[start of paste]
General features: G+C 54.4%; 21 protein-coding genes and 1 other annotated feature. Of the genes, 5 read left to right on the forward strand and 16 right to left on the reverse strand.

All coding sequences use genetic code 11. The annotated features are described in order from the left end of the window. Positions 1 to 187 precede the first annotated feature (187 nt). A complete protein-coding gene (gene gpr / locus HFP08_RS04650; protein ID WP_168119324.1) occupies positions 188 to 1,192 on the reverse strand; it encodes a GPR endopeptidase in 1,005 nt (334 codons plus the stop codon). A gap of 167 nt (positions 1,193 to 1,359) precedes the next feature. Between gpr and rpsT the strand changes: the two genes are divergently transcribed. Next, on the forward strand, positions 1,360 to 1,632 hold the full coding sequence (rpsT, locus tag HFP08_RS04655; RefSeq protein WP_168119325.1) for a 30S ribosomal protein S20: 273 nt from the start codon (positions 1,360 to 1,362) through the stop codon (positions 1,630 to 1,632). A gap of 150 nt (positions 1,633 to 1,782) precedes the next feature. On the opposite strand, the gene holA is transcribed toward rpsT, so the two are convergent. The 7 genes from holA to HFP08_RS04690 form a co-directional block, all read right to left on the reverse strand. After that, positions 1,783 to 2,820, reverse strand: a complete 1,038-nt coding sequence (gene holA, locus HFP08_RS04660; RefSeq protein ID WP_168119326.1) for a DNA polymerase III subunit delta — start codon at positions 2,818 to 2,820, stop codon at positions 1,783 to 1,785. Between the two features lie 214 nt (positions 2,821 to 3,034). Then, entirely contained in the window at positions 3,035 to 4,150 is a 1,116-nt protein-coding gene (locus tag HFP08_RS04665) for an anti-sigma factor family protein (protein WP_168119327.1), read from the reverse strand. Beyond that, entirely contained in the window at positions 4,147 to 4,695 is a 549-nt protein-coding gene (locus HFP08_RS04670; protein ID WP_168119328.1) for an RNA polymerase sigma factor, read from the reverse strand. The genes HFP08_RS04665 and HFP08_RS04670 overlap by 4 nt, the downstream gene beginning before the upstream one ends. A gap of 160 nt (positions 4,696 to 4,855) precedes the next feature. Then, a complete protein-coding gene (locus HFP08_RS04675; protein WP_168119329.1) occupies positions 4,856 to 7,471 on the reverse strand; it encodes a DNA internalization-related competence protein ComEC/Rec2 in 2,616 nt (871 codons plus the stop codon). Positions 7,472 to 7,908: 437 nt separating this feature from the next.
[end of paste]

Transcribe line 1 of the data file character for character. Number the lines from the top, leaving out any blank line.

General features: G+C 54.4%; 21 protein-coding genes and 1 other annotated feature. Of the genes, 5 read left to right on the forward strand and 16 right to left on the reverse strand.